Investing in stocks and shares
The entire 2013/14 tax year Individual Savings Account (ISA) allowance of £11,520 can be invested into a stocks and shares ISA. There is a vast and ever increasing range of different investment options from which to choose, offering not only huge flexibility in how you invest but also access to the whole range of global stock and bond markets.
For the investor who knows what they want, Self-select ISAs offer the most flexible approach, allowing you to choose your own shares or collective investment funds. These schemes cover a range of asset classes and markets, so you can make up your own portfolio – or use your ISA allowance to target one specific investment to complement your wider portfolio. However, choosing your own shares can be a risky approach and, unless it forms part of a wider share portfolio, can concentrate your investment around the fortunes of just one or two companies. Many investors therefore choose to put their ISA allowance into something more diversified, such as a collective scheme or fund, which reduces risk by accessing a whole selection of shares for a relatively small investment.
There are many funds to choose from and some prioritise income and some capital growth. Over the long term, those with higher equity content have generally offered higher returns than equivalent investments in cash, bonds or commercial property.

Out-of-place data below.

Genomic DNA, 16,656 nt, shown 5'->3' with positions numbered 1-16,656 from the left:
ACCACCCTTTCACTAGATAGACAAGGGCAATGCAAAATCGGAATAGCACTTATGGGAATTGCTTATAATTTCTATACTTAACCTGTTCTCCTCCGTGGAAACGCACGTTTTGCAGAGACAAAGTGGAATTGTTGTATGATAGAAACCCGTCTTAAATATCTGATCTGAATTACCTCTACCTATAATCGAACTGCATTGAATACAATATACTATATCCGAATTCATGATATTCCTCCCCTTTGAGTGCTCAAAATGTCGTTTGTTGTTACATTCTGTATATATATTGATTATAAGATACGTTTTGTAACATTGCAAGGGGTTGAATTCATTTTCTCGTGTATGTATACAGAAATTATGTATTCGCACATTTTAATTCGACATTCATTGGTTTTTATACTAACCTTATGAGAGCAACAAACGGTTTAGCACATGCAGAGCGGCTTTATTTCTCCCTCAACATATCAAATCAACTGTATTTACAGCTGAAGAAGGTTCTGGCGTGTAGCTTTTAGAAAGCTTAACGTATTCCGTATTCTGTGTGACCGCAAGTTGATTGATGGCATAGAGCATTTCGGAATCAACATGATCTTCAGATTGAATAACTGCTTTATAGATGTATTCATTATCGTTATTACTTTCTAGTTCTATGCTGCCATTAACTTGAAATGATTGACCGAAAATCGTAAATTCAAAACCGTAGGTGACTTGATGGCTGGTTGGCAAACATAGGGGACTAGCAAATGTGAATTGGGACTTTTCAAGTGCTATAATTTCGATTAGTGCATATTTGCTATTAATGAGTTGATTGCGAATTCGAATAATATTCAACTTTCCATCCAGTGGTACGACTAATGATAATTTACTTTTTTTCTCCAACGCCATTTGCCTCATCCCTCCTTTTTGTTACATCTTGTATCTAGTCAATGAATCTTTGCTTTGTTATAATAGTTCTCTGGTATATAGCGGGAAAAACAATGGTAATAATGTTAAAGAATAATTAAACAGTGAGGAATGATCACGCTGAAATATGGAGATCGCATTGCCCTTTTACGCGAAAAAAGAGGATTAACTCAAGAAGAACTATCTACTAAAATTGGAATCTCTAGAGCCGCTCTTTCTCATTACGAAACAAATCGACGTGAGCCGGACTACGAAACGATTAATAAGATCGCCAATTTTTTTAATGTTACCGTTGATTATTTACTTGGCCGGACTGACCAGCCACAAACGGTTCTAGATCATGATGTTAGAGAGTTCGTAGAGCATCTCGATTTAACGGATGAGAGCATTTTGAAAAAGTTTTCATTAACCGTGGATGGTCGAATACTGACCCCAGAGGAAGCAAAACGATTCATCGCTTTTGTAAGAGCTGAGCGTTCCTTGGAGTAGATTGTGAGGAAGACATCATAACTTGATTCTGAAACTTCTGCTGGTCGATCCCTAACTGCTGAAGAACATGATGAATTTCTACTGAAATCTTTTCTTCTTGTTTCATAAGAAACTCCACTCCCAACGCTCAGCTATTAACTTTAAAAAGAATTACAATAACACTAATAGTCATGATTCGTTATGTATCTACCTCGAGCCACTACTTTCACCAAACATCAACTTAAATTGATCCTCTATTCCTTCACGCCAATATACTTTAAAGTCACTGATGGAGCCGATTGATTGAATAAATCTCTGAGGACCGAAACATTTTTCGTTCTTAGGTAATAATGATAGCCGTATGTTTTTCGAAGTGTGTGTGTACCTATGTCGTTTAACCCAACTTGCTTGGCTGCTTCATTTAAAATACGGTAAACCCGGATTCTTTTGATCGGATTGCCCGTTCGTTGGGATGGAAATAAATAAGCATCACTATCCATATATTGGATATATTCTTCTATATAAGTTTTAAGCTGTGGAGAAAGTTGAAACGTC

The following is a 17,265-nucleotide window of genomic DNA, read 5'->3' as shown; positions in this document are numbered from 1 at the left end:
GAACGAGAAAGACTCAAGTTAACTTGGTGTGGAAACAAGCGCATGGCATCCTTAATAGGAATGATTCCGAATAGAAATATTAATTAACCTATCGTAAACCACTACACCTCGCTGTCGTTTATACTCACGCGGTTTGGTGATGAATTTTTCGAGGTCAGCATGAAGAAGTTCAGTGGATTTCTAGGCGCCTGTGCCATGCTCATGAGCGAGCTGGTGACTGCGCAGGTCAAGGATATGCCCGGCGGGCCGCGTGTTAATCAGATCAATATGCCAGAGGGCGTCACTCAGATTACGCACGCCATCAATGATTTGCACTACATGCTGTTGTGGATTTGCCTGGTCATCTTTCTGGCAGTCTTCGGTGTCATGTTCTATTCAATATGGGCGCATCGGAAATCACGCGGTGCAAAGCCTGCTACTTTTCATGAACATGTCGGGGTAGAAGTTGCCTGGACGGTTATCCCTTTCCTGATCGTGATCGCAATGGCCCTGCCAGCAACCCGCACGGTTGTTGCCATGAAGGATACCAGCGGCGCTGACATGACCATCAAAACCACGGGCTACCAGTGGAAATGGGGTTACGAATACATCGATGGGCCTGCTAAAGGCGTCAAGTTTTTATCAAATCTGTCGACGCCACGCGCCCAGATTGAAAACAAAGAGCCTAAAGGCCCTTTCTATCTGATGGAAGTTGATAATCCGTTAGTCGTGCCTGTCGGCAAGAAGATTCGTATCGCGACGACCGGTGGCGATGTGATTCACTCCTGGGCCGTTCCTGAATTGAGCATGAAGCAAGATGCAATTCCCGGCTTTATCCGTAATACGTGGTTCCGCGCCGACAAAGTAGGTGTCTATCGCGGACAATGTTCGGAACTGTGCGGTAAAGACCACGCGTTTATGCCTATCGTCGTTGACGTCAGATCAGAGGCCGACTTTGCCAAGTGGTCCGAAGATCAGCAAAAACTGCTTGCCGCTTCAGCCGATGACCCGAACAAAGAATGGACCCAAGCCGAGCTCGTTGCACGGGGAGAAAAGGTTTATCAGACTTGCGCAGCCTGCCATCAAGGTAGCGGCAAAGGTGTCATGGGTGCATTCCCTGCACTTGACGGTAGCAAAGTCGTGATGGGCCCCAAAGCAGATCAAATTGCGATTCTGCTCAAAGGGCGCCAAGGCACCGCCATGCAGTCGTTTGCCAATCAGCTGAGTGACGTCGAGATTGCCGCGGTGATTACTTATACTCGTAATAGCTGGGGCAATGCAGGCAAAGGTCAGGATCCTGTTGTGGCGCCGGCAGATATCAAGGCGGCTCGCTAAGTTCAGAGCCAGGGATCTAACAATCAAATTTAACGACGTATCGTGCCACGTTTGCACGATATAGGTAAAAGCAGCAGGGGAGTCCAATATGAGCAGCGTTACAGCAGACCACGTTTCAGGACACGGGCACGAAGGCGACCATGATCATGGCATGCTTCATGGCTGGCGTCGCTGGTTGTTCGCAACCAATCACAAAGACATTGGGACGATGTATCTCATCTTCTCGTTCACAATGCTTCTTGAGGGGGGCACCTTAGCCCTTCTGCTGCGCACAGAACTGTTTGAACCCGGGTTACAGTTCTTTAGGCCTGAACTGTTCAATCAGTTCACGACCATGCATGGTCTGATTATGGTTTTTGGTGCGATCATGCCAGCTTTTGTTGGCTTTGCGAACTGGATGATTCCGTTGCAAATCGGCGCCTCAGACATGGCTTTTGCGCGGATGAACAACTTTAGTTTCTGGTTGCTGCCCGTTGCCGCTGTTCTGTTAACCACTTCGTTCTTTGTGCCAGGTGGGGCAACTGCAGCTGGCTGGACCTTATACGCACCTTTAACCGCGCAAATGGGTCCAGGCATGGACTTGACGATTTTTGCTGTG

However, equities can go down as well as up and have been volatile. Funds are grouped into categories to give you an indication of their aims. For example, the ‘Mixed Investment 20-60% shares’ category will have no more than 60% in shares. More aggressive funds may be found in, for example, the UK All Companies, UK Smaller Companies or Global Emerging Markets sectors.
If you need income from your ISA then you may wish to consider a fund that delivers regular dividend, rental or interest payments. The three main choices are equity income, commercial property or bonds. There are a number of funds that combine these asset classes together, thereby producing income from a more diversified portfolio.
Ultimately, the choices you make for your Isa have to reflect your aims and goals and sit within any wider portfolio you might hold. If you want to make sure you have covered all the options available, you can always seek professional advice.
Please also remember past performance is not a reliable indicator of future results.
For more information and advice contact Paul Hoskin at Hoskin Financial Planning.